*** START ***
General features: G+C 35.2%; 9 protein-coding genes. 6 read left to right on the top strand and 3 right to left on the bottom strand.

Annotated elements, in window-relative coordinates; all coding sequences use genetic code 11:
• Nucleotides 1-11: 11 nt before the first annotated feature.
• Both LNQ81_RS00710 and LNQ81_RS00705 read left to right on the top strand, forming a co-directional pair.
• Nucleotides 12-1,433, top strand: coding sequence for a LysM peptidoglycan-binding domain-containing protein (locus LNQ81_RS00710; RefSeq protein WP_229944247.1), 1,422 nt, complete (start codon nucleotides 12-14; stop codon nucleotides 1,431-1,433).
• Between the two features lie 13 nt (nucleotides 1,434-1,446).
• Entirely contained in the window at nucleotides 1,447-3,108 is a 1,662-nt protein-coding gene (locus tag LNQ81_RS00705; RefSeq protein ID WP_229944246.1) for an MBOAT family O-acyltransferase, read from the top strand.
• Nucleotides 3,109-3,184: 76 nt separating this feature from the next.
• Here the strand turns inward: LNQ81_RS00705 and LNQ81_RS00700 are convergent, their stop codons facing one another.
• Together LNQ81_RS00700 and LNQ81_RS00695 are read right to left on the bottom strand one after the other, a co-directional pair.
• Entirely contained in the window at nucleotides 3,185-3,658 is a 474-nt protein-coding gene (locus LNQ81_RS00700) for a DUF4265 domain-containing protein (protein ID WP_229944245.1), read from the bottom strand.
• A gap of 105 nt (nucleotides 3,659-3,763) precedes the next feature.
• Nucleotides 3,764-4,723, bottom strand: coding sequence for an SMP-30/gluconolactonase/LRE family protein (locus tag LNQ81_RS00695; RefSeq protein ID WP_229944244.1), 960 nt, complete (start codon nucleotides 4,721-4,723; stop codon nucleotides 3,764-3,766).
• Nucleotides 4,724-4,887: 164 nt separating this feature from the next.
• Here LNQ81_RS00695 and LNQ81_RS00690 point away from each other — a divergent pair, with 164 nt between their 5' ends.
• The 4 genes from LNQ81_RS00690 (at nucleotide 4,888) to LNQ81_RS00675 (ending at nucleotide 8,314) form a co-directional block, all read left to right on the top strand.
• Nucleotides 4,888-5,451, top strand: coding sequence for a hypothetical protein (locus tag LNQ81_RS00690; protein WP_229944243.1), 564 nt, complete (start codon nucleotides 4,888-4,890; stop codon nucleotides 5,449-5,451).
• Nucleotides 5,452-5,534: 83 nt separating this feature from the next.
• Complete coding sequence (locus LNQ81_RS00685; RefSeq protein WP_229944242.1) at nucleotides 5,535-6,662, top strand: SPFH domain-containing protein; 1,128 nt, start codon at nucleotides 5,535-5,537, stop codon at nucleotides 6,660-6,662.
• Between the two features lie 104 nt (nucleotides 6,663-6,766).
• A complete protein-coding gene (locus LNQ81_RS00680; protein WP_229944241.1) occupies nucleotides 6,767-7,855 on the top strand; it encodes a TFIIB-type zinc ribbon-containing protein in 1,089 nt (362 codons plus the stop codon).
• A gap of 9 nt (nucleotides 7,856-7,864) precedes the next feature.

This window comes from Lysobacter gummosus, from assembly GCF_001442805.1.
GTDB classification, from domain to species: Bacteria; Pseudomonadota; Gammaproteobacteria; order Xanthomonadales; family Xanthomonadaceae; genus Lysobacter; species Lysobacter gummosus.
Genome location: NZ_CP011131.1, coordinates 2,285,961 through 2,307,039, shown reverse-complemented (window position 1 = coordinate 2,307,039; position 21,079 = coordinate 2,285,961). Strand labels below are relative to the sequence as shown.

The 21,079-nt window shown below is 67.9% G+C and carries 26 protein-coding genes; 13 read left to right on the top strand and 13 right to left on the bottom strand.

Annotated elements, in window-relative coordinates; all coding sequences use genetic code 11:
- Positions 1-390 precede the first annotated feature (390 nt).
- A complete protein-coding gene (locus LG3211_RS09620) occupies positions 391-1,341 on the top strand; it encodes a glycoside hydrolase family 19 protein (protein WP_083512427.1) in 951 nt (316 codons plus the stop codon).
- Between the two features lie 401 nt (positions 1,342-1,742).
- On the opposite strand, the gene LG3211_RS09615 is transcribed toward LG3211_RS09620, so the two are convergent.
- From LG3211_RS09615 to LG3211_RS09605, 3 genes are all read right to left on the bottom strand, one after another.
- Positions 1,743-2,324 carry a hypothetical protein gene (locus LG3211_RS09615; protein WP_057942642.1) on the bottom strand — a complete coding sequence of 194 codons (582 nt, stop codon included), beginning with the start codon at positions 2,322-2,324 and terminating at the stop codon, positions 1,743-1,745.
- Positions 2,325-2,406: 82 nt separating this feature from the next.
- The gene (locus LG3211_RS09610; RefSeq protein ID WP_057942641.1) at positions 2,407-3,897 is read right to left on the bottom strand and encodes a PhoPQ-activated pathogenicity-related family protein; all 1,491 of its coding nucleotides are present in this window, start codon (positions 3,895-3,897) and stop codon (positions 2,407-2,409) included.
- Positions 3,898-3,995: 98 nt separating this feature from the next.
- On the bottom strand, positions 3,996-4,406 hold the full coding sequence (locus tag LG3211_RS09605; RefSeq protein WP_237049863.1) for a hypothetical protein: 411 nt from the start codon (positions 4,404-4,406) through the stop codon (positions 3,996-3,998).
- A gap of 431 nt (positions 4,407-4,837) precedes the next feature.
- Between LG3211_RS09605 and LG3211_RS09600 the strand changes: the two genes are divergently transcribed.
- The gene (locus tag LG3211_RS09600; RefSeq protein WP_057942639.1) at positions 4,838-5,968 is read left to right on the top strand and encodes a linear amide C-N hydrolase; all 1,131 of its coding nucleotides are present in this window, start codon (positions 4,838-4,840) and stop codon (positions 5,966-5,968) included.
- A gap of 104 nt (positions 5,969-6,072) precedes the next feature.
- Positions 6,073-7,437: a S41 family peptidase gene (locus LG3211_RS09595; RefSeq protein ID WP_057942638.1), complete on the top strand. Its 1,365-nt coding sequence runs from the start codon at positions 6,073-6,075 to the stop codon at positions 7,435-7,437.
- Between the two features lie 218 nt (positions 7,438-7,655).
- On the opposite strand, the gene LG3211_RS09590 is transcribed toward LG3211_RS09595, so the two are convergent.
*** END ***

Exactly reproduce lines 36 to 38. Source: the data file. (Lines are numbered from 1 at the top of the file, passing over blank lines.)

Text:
- Positions 3,898-3,995: 98 nt separating this feature from the next.
- On the bottom strand, positions 3,996-4,406 hold the full coding sequence (locus tag LG3211_RS09605; RefSeq protein WP_237049863.1) for a hypothetical protein: 411 nt from the start codon (positions 4,404-4,406) through the stop codon (positions 3,996-3,998).
- A gap of 431 nt (positions 4,407-4,837) precedes the next feature.